HELP: Taking Photos @ Concerts

Discussion in 'Photography Beginners' Forum' started by thc_guy, Dec 27, 2008.

  1. thc_guy

    thc_guy TPF Noob!

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    I have two questions - I figure someone knows the answer to these from thier experience taking photos as shows when the people are moving on stage, lights are flashing, it's dark, etc.
    1.) If your going to use a SCENE mode on your camera which one should it be? Someone told me beach...don't understand that but I'll try it. Any other suggestions you've had that was successful?

    2.) I can adjust all the setting manually on my camera (ISO, white blance, etc). If I was to adjust various setting to shoot concert photography what settings would I change and what should I change them too?
    Thanks in advance for your help. Hopefully your advice will help me and tons of other photographers on this board.
     
  2. AlexColeman

    AlexColeman TPF Noob!

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    1 dont use a scene mode, use program
    2 program, and see if you need a different setting.
     
  3. thc_guy

    thc_guy TPF Noob!

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    Okay - so how should I manually change my settings (ISO, etc)?

    What should go up? What should go down?

    HELP!
     
  4. tsaraleksi

    tsaraleksi TPF Noob!

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    The big question is what camera are you using? I'm going to give advice like you're using a dSLR, sorry if it's not relevant. Concert photography is tough, period. Depending on the venue it can either be a bit easier or harder. If you're shooting local bands in bars or similar places, it may be impossible to get a clean shot without some kind of lighting (I have shot a band at f/2.8, ISO12,800!). Assuming you are dealing with a bit better circumstances, the best advice is to open your aperture all the way up to as low a number as possible, set your shutter speed at something like 1/125, and see what ISO you need to get a good exposure. If you are working with better light, then you might be able to up the shutter speed, because it's going to be too slow to stop a lot of movement. The shutter is what I'd up first, if you can, then drop the ISO, then think about changing the aperture.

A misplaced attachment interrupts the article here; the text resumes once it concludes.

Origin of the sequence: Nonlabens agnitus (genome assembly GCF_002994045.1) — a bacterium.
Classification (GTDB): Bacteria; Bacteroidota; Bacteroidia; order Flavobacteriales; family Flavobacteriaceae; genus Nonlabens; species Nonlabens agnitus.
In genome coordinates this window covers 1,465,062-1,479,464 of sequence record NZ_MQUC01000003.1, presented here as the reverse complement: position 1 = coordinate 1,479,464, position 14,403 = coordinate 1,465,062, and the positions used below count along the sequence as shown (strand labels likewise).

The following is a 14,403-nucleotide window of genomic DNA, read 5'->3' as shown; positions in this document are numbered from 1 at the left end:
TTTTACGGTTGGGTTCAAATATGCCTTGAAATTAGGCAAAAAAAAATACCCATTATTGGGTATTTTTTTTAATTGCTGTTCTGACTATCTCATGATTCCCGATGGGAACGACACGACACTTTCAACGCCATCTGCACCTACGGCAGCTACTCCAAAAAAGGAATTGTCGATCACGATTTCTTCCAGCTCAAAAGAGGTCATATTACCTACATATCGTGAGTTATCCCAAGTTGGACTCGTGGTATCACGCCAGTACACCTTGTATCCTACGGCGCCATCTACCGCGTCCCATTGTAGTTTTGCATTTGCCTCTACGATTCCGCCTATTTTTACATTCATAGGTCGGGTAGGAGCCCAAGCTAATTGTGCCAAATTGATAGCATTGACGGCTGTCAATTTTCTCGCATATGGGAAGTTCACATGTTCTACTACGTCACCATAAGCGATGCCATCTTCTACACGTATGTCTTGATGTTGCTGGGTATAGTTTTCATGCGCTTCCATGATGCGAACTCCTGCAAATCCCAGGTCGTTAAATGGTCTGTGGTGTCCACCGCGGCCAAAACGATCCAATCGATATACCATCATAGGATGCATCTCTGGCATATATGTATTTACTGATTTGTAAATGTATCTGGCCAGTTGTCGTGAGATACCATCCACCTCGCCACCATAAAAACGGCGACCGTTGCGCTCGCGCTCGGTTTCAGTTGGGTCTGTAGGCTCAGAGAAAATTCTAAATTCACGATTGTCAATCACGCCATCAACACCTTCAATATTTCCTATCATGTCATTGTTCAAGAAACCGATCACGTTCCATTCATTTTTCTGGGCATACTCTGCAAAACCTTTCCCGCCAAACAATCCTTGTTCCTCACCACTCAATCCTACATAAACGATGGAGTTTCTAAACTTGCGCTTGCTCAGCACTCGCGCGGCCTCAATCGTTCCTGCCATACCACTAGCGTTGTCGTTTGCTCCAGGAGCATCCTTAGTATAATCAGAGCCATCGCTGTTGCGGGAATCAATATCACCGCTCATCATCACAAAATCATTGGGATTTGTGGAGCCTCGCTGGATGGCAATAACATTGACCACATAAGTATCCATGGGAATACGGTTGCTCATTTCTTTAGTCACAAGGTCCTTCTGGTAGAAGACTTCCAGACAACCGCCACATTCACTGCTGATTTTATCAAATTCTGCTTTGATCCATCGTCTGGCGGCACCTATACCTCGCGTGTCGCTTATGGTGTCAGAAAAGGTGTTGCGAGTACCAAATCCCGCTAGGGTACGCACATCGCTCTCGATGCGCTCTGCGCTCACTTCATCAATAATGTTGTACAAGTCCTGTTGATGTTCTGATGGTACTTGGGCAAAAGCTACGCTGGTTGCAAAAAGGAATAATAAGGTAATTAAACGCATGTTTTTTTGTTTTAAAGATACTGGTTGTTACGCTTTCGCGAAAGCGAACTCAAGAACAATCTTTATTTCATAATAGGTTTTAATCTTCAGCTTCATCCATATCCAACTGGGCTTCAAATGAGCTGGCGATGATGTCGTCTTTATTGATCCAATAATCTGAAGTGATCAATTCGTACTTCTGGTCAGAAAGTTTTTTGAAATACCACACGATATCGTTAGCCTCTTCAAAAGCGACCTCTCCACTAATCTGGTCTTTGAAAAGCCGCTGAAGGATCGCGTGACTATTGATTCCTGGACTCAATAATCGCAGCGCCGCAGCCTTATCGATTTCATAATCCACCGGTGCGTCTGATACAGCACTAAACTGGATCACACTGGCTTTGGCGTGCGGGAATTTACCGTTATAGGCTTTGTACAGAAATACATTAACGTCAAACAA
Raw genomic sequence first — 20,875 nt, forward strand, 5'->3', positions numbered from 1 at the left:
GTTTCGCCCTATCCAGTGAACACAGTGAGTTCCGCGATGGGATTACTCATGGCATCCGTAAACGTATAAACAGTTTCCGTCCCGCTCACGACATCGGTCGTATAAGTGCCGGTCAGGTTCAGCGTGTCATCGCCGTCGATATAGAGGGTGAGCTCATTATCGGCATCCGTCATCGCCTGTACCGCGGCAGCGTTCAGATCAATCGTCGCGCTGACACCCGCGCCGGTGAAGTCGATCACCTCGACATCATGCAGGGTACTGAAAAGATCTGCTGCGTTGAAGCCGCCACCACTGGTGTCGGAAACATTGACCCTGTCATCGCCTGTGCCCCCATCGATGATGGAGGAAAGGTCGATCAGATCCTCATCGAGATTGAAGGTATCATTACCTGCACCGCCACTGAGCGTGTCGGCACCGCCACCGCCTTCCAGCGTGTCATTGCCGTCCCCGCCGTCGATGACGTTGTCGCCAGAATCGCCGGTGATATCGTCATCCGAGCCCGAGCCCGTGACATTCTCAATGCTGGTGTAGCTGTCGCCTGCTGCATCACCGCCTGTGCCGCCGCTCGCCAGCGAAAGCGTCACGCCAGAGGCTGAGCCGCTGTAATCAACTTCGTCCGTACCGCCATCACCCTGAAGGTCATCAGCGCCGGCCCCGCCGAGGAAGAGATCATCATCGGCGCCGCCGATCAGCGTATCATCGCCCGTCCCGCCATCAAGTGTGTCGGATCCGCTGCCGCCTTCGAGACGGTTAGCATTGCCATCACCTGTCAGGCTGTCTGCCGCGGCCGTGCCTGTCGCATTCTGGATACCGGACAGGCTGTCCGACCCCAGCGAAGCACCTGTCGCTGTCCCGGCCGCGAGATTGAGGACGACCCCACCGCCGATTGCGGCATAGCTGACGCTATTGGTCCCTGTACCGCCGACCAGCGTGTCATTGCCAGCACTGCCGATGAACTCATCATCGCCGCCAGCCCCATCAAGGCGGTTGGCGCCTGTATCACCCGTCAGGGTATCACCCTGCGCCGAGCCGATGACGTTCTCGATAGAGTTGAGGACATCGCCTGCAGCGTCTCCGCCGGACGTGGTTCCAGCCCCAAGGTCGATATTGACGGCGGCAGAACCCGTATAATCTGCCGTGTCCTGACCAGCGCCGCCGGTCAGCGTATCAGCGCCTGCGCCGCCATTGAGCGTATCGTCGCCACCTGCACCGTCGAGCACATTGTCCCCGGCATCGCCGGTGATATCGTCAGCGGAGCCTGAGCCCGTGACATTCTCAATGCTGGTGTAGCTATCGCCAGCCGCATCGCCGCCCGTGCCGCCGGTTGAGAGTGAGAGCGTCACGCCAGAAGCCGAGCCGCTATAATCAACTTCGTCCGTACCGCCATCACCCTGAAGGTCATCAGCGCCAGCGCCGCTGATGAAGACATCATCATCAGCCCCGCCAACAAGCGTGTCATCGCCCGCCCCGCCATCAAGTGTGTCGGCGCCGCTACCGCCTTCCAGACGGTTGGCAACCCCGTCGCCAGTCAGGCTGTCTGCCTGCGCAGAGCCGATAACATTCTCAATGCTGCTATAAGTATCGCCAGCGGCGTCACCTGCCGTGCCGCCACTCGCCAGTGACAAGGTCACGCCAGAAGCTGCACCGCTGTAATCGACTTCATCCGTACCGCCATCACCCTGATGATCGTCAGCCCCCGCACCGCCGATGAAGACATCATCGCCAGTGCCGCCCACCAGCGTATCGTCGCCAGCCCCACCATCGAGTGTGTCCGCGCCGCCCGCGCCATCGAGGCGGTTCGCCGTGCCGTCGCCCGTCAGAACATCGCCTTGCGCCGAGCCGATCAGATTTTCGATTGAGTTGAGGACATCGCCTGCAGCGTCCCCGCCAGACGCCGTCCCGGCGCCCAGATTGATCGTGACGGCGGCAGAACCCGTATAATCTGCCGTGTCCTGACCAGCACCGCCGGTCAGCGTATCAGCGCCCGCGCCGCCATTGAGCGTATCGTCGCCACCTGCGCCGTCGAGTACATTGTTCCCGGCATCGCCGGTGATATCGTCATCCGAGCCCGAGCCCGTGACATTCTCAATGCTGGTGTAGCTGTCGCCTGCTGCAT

5. thc_guy

    thc_guy TPF Noob!

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    SO I have a nice camera and that one takes great pics at concerts already.

    My issue is my point and shoot. HOW CAN I ADJUST THE FOLLOWING SETTINGS TO TAKE BETTER CONCERT PHOTOS (low light, flashing stage lights, moving artists, etc)

    ISO (choices are 64 up to 3200)

    WHITE BALANCE (choices are daylight, tungsten, flouresent, open shade)

    EXPOSURE METERING (choices are center weight, mutli pattern, center spot)

    EXPOSURE COMPENSATION (choices +3 all the way to -.3)

    LONG TIME EXPOSURE (none, .5 sec. 1 sec, 2 sec, 4 sec, 8 sec)

    AF CONTROL (single AF, continous AF)

    AF ZONE (multi zon, center zone)

    SHARPNESS (low, normal, high)
     
  6. Jurence

    Jurence TPF Noob!

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    You have a point and shoot, that is your problem.


    ISO: Think of it as the volume on a boom box set to a station that is a bit staticy. You need to turn it up when it is quiet (Dark) but the static is louder (noise)

    Aperture: You probably can't adjust this on a point and shoot. Smaller aperture = more light

    Shutter speed: Unless you have a tripod, it will be pointless to turn this up. The longer your shutter speed = the longer the picture will be exposed to light = more light. The longer your exposed = the more motion blur (especailly without a tripod, it will look horrible).

    Crank the ISO up to 600 max, imo. Other than that, you can't do much to not ruin the photos
     
  7. reg

    reg TPF Noob!

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    IMO - you're going to have a hard time getting there from here.
     
  8. jwsciontc

    jwsciontc TPF Noob!

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    ???? then why don't you just use the good one??
     
  9. thc_guy

    thc_guy TPF Noob!

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    I take my digital SLR out when I am shooting professionally for the magazine I own. I use it when I am working and in the photo pit, etc. -- with that one I don't even have to do anything. I could be talking to someone and shooting photos without looking and they'll turn out so amazing it's unbelieveable.

    When I am just out partying, dancing, drinking, etc I don't wanna lug around a huge $1500 camera. I'd lose it, spill on it, drop it, or something.

    I just want some cool looking photos to remember the night with.

    -----------

    That is why I don't use the nicer one all the time.
     
  10. Jon_Are

    Jon_Are TPF Noob!

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    Alright, I gotta jump in here...

    ...You shoot professionally for a magazine you own, and you're asking questions about 'scene' mode and which settings to change to improve concert shots (which you already "shoot professionally")?

    While talking to someone and without looking, no less.

    Huh?!?

    Jon
     

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